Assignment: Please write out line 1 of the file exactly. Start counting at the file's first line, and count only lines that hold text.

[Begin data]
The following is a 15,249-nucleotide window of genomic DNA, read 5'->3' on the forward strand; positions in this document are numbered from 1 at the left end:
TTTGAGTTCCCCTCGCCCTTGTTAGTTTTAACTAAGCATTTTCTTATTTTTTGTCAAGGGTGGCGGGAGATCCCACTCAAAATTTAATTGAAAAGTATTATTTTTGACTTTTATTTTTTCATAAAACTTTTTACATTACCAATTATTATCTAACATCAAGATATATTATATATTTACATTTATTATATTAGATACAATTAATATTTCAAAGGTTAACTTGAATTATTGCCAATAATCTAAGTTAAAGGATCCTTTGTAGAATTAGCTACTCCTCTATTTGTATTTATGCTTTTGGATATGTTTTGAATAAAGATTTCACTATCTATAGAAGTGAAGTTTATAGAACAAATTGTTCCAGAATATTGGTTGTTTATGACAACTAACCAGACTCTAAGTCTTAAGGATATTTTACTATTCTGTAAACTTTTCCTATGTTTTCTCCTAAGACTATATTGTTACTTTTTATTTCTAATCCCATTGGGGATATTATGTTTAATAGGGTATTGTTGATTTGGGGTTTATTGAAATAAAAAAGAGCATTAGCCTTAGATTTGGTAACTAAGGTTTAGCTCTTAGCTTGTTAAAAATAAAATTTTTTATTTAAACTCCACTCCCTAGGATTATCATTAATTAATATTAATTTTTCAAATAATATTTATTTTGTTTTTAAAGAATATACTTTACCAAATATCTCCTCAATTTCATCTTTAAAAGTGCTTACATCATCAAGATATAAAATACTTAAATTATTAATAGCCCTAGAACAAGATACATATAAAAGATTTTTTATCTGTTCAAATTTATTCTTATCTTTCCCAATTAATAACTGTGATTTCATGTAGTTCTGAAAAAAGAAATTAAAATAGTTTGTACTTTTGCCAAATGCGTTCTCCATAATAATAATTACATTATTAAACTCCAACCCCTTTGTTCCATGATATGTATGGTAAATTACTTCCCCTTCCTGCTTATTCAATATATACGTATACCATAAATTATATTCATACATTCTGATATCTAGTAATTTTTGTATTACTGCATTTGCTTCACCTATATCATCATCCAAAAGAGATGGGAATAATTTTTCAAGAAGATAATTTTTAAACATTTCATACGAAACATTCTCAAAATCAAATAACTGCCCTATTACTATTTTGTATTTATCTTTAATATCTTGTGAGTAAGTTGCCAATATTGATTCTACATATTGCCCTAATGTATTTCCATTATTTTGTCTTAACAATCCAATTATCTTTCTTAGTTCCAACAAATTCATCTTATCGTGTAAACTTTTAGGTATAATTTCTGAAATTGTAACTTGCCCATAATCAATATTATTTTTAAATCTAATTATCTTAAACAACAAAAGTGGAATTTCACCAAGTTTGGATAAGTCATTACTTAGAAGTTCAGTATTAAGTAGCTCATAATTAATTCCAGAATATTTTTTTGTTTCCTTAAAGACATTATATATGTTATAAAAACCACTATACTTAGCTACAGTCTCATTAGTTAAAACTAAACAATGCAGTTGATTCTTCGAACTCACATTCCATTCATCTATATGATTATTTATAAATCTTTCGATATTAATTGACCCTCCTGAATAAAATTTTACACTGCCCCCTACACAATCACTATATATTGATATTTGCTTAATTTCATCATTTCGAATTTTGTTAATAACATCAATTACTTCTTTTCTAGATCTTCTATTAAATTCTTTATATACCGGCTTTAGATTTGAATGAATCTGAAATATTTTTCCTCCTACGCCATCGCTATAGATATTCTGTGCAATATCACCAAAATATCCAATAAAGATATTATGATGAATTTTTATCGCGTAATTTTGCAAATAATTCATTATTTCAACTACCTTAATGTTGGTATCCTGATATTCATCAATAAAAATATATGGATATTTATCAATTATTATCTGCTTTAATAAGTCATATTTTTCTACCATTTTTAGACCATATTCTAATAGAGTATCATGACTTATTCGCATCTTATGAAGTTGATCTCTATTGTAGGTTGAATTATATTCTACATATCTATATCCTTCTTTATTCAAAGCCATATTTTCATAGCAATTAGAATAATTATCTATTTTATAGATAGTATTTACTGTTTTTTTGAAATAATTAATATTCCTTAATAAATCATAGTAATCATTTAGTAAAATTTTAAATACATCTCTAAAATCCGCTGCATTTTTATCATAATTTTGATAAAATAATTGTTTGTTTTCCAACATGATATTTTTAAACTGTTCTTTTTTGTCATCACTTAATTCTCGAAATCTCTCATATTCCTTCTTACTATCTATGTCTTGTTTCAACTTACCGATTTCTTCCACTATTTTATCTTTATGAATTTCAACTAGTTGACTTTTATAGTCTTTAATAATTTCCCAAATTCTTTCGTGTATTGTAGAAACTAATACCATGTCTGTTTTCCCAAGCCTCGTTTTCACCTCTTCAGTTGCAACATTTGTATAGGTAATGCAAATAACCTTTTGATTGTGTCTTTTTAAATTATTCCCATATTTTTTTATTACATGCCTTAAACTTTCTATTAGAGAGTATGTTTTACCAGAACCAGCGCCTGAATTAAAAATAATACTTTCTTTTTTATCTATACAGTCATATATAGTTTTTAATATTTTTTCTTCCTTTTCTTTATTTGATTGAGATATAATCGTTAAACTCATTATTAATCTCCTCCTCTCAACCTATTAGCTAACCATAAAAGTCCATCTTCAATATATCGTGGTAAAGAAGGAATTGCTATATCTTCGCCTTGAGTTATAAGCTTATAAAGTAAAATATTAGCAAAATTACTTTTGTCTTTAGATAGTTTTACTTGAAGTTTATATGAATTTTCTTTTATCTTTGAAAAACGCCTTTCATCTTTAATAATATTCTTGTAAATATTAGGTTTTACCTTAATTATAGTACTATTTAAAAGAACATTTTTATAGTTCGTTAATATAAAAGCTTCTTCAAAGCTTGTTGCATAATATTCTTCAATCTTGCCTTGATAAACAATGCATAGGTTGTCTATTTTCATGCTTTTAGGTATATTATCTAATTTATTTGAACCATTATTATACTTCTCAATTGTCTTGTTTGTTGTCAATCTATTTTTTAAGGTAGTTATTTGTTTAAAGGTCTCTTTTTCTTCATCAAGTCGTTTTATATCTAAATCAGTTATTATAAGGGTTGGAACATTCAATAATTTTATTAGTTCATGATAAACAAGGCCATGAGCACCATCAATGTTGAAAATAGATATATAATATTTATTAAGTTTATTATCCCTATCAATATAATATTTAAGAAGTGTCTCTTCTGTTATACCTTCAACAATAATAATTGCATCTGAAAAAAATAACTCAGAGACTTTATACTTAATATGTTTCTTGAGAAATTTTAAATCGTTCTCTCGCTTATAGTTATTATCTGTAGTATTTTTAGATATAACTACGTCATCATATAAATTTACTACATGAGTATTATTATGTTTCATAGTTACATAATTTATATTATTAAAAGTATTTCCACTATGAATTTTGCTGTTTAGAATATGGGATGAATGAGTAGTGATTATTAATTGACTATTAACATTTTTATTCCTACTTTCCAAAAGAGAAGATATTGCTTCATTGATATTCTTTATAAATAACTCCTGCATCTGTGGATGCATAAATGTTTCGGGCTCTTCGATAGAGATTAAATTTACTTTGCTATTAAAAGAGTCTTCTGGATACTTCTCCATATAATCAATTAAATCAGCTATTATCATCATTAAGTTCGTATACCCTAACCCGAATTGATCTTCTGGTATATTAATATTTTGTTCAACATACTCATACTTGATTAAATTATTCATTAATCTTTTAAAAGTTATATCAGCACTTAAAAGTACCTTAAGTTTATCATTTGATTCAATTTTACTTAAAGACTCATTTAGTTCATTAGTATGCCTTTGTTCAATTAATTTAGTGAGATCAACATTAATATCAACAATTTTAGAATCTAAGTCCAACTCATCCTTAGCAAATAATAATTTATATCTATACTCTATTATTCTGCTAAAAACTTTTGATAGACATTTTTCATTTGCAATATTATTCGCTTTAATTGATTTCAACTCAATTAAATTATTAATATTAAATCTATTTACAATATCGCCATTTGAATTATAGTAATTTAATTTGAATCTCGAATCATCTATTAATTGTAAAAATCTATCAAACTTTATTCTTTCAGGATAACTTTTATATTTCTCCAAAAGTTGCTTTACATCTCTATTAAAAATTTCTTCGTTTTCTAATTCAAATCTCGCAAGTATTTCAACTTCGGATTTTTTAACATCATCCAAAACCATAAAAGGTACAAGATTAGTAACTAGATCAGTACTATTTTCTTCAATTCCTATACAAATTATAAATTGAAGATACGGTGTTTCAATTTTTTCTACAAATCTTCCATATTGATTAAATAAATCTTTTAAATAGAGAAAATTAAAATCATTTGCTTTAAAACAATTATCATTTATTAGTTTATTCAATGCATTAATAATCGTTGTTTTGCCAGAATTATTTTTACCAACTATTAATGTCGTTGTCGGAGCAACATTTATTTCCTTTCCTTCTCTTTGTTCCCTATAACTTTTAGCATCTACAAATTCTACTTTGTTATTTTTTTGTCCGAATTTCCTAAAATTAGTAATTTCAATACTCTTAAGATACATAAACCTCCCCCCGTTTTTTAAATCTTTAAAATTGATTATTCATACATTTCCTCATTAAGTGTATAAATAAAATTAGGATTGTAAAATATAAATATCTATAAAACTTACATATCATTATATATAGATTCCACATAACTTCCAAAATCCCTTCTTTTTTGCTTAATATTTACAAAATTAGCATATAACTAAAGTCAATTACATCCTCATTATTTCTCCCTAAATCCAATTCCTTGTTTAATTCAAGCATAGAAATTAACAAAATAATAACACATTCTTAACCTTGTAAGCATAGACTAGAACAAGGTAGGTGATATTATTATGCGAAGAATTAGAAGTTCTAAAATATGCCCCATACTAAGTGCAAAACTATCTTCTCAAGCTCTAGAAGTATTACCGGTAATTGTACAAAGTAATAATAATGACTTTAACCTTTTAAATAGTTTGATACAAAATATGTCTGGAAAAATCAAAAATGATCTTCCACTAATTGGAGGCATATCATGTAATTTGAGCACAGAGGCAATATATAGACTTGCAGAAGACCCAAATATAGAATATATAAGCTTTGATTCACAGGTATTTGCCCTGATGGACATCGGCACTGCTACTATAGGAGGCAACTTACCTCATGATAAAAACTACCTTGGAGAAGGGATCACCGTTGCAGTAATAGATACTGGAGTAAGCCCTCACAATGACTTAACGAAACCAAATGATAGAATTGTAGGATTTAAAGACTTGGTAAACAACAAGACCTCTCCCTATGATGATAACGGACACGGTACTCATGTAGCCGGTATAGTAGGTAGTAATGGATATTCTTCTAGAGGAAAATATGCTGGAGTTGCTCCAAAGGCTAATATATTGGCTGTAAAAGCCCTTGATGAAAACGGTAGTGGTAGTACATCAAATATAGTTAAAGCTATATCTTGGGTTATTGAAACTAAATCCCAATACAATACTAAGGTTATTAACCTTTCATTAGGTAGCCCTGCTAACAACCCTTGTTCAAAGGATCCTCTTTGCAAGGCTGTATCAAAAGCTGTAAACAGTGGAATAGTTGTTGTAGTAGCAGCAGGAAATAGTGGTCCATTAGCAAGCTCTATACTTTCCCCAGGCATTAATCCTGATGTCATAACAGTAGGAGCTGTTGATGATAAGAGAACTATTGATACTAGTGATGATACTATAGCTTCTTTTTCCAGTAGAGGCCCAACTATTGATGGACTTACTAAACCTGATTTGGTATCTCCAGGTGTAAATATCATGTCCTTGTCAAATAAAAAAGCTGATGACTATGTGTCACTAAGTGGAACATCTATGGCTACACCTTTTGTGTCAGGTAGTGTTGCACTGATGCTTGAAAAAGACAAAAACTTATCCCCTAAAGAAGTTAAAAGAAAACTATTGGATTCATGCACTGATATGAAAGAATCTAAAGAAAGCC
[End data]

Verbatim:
The following is a 15,249-nucleotide window of genomic DNA, read 5'->3' on the forward strand; positions in this document are numbered from 1 at the left end: